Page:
even intentionally misleading statements by a defendant falsely indicating an intent to perform under a contract and/or concealing a breach of the contract do not give rise to an action for fraud. See Bridgestone, 98 F.3d at 19; see also Reuben H. Donnelley Corp. v. Mark I Marketing Corp., 893 F.Supp. 285, 290 (S.D.N.Y. 1995) (applying New York law).[footnote omitted]. The oral and written misrepresentations here alleged, while serious, are limited to false statements of contractual performance and attempted concealments of contractual breach. Seeking to avoid the obvious bar to a fraud claim premised on such misrepresentations, plaintiffs theorize that the misrepresentations breached an independent duty to plaintiffs created by the federal mail fraud statute, 18 U.S.C. § 1341, which makes it a federal crime to use the mails in furtherance of a scheme to defraud. Plaintiffs’ theory, if true, would virtually destroy the state law bar to fraud claims premised on concealment of contractual breaches, since virtually any such misrepresentation for the purpose of obtaining or retaining contractual payment could qualify as a mail fraud offense if there was any use of the mails in any way incident to the furtherance of the scheme. See Schmuck v. United States, 489 U.S. 705, 710, 109 S.Ct. 1443, 103 L.Ed.2d 734 (1989).
In Reuben H. Donnelley Corp. v. Mark I Marketing Corp., 893 F. Supp. 285 (SDNY 1995), which Judge Rakoff relied upon in both of his decisions above, defendants alleged in a counterclaim that “plaintiff’s concealment of its breach [of contract] constitutes a separate claim for ordinary fraud.” The court rejected this argument, ruling in relevant part:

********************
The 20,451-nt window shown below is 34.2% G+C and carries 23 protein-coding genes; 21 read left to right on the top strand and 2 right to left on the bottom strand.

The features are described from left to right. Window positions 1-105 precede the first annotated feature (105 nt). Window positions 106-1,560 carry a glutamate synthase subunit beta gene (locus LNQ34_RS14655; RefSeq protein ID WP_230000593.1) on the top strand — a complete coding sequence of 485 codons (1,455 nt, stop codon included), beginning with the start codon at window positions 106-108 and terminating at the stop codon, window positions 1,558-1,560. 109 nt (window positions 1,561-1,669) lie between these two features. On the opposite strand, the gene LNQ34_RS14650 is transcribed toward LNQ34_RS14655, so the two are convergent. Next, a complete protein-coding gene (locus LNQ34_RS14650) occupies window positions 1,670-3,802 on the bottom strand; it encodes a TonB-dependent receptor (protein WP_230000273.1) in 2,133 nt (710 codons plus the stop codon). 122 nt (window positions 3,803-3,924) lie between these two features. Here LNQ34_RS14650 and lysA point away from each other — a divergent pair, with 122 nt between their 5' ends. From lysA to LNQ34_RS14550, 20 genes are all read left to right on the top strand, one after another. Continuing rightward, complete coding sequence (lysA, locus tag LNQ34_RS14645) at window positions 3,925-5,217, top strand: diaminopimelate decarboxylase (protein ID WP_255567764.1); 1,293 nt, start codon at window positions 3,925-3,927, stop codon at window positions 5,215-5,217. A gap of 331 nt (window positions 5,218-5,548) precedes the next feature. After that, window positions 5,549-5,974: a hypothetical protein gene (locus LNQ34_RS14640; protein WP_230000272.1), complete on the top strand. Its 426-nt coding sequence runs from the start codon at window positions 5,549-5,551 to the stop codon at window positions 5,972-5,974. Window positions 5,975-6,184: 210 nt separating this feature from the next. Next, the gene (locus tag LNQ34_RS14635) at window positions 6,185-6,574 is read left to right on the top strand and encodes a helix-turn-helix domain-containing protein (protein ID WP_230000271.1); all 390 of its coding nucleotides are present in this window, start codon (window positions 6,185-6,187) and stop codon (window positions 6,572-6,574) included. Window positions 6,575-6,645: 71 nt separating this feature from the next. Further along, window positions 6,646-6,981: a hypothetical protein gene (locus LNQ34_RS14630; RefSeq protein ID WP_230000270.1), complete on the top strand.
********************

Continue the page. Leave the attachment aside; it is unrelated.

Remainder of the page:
As to their argument that they have properly pled a claim for ordinary fraud, defendants contend that by alleging that plaintiff intentionally concealed its breach of the agreement, which misled defendants into not taking action against it, they have established a cause of action independent of the breach itself. Cohen, 25 F.3d at 1172. Under New York law, however, alleged concealment of a breach is insufficient to transform what would normally be a breach of contract action into one for fraud. MBW Advertising Network v. Century Business Credit Corp., 173 A.D.2d 306, 306-07, 569 N.Y.S.2d 682, 682 (N.Y.App.Div.1991); Glynwill Investments, N.V. v. Prudential Securities, Inc., No. 92 Civ. 9267, 1995 WL 362500, at *6-*7 (S.D.N.Y. June 16, 1995); Airlines, 721 F.Supp. at 582; Vista, 725 F.Supp. at 1294. In MBW, the plaintiff pled fraud based, in part, on the defendant’s misrepresentations that it was properly performing under a contract. Upholding the dismissal of the fraud claim, the court held that “a cause of action for fraud will not arise if the alleged fraud merely relates to the breach of contract.” MBW, 173 A.D.2d at 306, 569 N.Y.S.2d at 682.
As in MBW, here, plaintiff’s alleged concealment of its breach is nothing more than a breach of the contract itself. Moreover, the fact that defendants are not seeking compensatory damages for fraud separate from those flowing from the breach of the Agreement itself bolsters our holding. Accordingly, because defendants’ counterclaim for fraud is nothing more than a breach of contract claim, we will treat it as such and grant plaintiff’s motion to dismiss defendants’ fourth counterclaim as being redundant of their second and third counterclaims and/or failing to state a claim on which relief can be granted. Fed.R.Civ.P. 12(b)(6), 12(f).
A similar more recent federal case is U.S. ex rel. O’Donnell v. Countrywide Home Loans, Inc., 822 F.3d 650 (2d Cir. 2016), which I reviewed in my earlier post. In O’Donnell, the Second Circuit ruled that a claim for common law fraud did not arise based upon a contracting party’s representations of the quality of loans that were required as part of a contract.
As I explained in my January 8, 2018 post, however, the same factual context in which a contracting party provides misrepresentations concerning its performance of a contract was found to constitute an adequate claim for fraud. Thus, these cases must be carefully reviewed and applied depending on which side of the position the arguments are made.